(Bloomberg) – Janet Yellen, worried by the specter of inflation, initially urged Biden administration officials to cut the $1.9 trillion U.S. bailout package by a third, according to an advance copy of a biography of the Secretary of the Treasury.
“Privately, Yellen agreed with Summers that too much government money was flowing too quickly into the economy,” writes Owen Ullmann, the book’s author and veteran Washington journalist, referring to former Treasury Secretary Lawrence Summers, who harshly criticized the scale of the aid. to plan. The book is due out on September 27.
A Treasury spokesman disputed the allegations.
“The Secretary did not ask for a smaller package and, as she said, believes that without the U.S. bailout, millions would have been economically scarred and the country’s historically rapid recovery would have been far more slow,” Treasury spokeswoman Lily Adams said. said in response to the book’s claims.
Ullmann’s account sheds new light on a political debate that preceded the eruption of inflation, which now poses a major political threat to President Joe Biden and his Democratic Party’s control of Congress.
Overheating fears have since proven justified, as price increases this year hit a 40-year high and severely hurt Biden’s standing among voters. Democrats blamed the spike in costs on supply chain bottlenecks caused by the pandemic and soaring energy prices after Russia invaded Ukraine. They also pointed to measures taken by companies in certain sectors to increase their profits. But most economists cite bloated demand — fueled in part by Biden’s spending plan — as having been a major factor.
Yellen’s concern about inflation “is why she unsuccessfully sought to cut the $1.9 trillion relief package by a third in early 2021 before Congress passed the huge program,” wrote Ullmann, who had “unfiltered access” to Yellen as he researched the book, according to publisher PublicAffairs.
Ullmann wrote: “She was concerned that so much money in the pockets of consumers and businesses was driving up prices at a time when the pandemic had caused severe shortages of goods that were in unprecedented demand. »
The ARP was passed in March 2021 after Congress had already approved two giant pandemic relief packages totaling nearly $3 trillion, enacted under the previous Trump administration.
It is not clear from the book how much Yellen lobbied to reduce the size of Third Wave Aid or with whom she engaged in administration. And Ullmann goes on to point out that Yellen threw his full weight behind the bill as he advanced into his largest size.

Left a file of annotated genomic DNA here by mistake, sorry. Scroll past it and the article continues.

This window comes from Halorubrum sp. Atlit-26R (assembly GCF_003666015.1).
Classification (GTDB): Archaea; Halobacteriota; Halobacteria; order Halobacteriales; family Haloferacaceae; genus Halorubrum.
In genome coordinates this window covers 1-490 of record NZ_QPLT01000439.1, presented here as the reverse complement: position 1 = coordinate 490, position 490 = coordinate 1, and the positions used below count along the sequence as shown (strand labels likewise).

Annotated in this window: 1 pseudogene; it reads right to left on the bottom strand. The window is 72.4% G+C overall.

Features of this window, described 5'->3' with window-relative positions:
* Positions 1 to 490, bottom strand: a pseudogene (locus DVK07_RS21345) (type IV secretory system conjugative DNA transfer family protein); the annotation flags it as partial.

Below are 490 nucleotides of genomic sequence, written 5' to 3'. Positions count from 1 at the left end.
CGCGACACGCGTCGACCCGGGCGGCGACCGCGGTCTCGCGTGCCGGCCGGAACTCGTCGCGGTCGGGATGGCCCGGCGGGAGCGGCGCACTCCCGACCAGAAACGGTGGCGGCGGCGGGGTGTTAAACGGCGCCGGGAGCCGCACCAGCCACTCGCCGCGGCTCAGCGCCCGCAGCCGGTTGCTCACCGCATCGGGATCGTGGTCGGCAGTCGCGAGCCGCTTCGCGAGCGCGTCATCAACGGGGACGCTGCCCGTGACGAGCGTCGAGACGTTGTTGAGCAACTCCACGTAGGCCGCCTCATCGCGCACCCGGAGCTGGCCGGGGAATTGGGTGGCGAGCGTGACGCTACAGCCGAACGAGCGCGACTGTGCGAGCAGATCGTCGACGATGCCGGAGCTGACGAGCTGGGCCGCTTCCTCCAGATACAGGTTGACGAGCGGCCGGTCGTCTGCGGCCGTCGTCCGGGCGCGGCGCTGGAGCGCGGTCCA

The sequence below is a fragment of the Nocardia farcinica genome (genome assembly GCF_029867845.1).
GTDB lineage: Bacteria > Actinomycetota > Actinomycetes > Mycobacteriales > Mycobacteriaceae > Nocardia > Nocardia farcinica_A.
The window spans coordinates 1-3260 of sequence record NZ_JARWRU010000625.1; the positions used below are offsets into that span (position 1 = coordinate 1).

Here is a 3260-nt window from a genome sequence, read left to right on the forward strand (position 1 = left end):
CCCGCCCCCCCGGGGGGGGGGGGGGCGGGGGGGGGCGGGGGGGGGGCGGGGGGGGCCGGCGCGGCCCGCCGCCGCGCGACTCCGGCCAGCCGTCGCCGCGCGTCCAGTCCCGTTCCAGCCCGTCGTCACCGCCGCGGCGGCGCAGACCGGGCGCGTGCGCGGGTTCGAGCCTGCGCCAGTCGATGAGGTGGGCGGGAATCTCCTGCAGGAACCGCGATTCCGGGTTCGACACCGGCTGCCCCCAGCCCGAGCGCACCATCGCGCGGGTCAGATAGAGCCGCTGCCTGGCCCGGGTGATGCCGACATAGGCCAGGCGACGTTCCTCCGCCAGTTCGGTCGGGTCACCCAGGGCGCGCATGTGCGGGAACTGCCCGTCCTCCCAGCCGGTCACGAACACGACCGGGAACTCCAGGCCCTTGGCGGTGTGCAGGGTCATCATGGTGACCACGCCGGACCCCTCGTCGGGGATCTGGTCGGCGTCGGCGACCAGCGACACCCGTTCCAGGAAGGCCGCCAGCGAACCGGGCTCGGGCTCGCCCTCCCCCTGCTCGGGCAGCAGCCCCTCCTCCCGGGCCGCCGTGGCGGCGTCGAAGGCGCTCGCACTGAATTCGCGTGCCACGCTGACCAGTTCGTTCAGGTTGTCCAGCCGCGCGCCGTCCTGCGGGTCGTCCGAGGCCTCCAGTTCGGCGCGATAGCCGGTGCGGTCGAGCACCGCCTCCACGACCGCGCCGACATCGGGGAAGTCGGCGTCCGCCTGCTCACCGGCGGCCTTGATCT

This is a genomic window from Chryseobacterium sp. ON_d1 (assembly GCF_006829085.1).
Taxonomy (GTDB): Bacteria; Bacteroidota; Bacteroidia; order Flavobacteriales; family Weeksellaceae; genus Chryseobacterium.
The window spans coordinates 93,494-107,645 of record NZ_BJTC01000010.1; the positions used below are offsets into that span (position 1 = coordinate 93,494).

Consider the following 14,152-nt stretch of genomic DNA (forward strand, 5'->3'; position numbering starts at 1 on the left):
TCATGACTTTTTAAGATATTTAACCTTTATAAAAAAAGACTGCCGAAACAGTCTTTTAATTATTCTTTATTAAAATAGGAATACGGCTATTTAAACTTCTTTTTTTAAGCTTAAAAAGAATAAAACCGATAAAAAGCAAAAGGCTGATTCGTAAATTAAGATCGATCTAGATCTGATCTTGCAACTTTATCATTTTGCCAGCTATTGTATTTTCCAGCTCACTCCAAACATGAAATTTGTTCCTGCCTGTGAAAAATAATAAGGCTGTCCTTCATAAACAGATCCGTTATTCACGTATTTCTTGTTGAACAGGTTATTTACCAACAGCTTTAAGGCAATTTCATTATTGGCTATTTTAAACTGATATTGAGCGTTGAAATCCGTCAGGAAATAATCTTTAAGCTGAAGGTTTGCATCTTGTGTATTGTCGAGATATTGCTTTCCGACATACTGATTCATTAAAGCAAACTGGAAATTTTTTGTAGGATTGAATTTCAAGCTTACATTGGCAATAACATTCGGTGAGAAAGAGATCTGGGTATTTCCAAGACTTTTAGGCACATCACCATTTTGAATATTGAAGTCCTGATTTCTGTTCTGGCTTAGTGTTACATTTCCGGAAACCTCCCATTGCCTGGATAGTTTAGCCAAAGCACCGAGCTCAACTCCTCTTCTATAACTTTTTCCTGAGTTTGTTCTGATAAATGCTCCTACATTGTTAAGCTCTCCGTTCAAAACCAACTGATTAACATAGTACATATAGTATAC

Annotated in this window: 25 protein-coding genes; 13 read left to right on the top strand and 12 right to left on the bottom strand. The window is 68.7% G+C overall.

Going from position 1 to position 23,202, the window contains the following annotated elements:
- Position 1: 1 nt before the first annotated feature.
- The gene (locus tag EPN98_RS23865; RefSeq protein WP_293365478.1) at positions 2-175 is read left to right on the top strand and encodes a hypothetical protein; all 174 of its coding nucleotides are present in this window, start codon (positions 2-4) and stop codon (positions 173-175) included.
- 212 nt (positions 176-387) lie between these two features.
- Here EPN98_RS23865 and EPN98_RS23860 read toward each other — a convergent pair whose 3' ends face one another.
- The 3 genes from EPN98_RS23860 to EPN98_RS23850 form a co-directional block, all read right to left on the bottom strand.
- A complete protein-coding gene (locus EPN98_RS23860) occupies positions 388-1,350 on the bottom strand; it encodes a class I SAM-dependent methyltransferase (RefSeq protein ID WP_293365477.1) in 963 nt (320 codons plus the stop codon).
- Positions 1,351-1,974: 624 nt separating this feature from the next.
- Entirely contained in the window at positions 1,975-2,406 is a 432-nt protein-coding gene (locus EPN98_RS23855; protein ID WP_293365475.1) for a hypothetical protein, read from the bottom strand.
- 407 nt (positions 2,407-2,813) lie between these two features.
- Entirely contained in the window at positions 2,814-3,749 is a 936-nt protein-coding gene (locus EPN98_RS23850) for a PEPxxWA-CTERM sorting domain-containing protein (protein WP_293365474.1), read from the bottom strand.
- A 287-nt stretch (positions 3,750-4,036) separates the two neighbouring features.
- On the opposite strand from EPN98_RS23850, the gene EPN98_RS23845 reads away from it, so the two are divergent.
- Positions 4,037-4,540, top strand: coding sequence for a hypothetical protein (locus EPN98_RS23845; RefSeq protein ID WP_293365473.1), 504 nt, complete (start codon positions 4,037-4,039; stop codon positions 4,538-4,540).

The Treasury chief endorsed the package in front of US lawmakers, telling them that historically low interest costs on the federal debt had given the government leeway for fiscal expansion. She continued to defend the ARP even though high inflation proved persistent. In an April 28 speech, she said it helped push unemployment to 3.6%, nearly a 50-year low, and prevented the pandemic from causing a much greater degree of suffering for Americans.
Still, Yellen “would have preferred something closer to $1.3 trillion, according to his colleagues,” Ullmann wrote. “But given the choice between Biden’s full $1.9 trillion package and the less than $1 trillion that some members of Congress preferred, Yellen thought going big was the best path.”
Yellen also felt that even if the bill injected too much money into the economy, the resulting spike in inflation would be “transient”, a term she used until 2021.
In a June 1 TV interview, Yellen admitted, “I was wrong about the path inflation would take.” Although she added that much of the failure was due to unforeseen shocks, including the emergence of new variants of Covid-19 and the war in Ukraine.
According to Ullmann, Yellen was angered by Summers’ attacks on the stimulus package, although she shared some of his concerns.
“Yellen was irritated that he would cause his own party so much grief by arming Republicans and some Democrats — like Senator Joe Manchin of West Virginia, a conservative by Democratic standards — with justification to oppose the proposals for further spending on Biden’s agenda,” Ullmann wrote.
Manchin cited rising inflation, as well as long-term debt issues, when he later opposed Biden’s 10-year, $3.5 trillion economic development proposal known as the name of Build Back Better.
Ullmann has covered economics and politics in Washington since 1983, with stints at Knight Ridder, BusinessWeek and USA Today.
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